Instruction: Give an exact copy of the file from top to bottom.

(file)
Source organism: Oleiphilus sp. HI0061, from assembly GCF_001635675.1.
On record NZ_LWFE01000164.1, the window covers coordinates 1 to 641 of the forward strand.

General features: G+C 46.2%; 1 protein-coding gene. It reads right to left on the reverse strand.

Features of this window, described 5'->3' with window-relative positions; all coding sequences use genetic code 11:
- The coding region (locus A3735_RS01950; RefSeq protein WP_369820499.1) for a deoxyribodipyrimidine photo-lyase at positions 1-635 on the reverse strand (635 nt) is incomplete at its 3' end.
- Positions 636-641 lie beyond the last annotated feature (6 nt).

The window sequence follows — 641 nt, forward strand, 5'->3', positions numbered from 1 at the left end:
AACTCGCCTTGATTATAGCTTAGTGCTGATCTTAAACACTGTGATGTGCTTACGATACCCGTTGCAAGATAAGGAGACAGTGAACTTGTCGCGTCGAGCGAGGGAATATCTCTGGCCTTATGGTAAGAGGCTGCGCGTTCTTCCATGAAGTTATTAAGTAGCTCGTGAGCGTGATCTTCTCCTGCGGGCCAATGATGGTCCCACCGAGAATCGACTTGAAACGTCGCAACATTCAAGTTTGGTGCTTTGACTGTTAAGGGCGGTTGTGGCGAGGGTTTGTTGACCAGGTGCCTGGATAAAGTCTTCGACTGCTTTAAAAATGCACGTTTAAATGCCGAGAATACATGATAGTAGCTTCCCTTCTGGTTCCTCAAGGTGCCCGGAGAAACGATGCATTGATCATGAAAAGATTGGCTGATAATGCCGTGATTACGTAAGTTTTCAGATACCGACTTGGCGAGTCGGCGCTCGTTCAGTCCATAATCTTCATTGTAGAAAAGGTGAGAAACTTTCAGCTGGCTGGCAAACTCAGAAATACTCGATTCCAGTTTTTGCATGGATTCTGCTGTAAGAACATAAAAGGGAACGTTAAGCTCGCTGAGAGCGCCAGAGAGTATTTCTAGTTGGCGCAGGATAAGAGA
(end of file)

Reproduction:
Source organism: Oleiphilus sp. HI0061, from assembly GCF_001635675.1.
On record NZ_LWFE01000164.1, the window covers coordinates 1 to 641 of the forward strand.

General features: G+C 46.2%; 1 protein-coding gene. It reads right to left on the reverse strand.

Features of this window, described 5'->3' with window-relative positions; all coding sequences use genetic code 11:
- The coding region (locus A3735_RS01950; RefSeq protein WP_369820499.1) for a deoxyribodipyrimidine photo-lyase at positions 1-635 on the reverse strand (635 nt) is incomplete at its 3' end.
- Positions 636-641 lie beyond the last annotated feature (6 nt).

The window sequence follows — 641 nt, forward strand, 5'->3', positions numbered from 1 at the left end:
AACTCGCCTTGATTATAGCTTAGTGCTGATCTTAAACACTGTGATGTGCTTACGATACCCGTTGCAAGATAAGGAGACAGTGAACTTGTCGCGTCGAGCGAGGGAATATCTCTGGCCTTATGGTAAGAGGCTGCGCGTTCTTCCATGAAGTTATTAAGTAGCTCGTGAGCGTGATCTTCTCCTGCGGGCCAATGATGGTCCCACCGAGAATCGACTTGAAACGTCGCAACATTCAAGTTTGGTGCTTTGACTGTTAAGGGCGGTTGTGGCGAGGGTTTGTTGACCAGGTGCCTGGATAAAGTCTTCGACTGCTTTAAAAATGCACGTTTAAATGCCGAGAATACATGATAGTAGCTTCCCTTCTGGTTCCTCAAGGTGCCCGGAGAAACGATGCATTGATCATGAAAAGATTGGCTGATAATGCCGTGATTACGTAAGTTTTCAGATACCGACTTGGCGAGTCGGCGCTCGTTCAGTCCATAATCTTCATTGTAGAAAAGGTGAGAAACTTTCAGCTGGCTGGCAAACTCAGAAATACTCGATTCCAGTTTTTGCATGGATTCTGCTGTAAGAACATAAAAGGGAACGTTAAGCTCGCTGAGAGCGCCAGAGAGTATTTCTAGTTGGCGCAGGATAAGAGA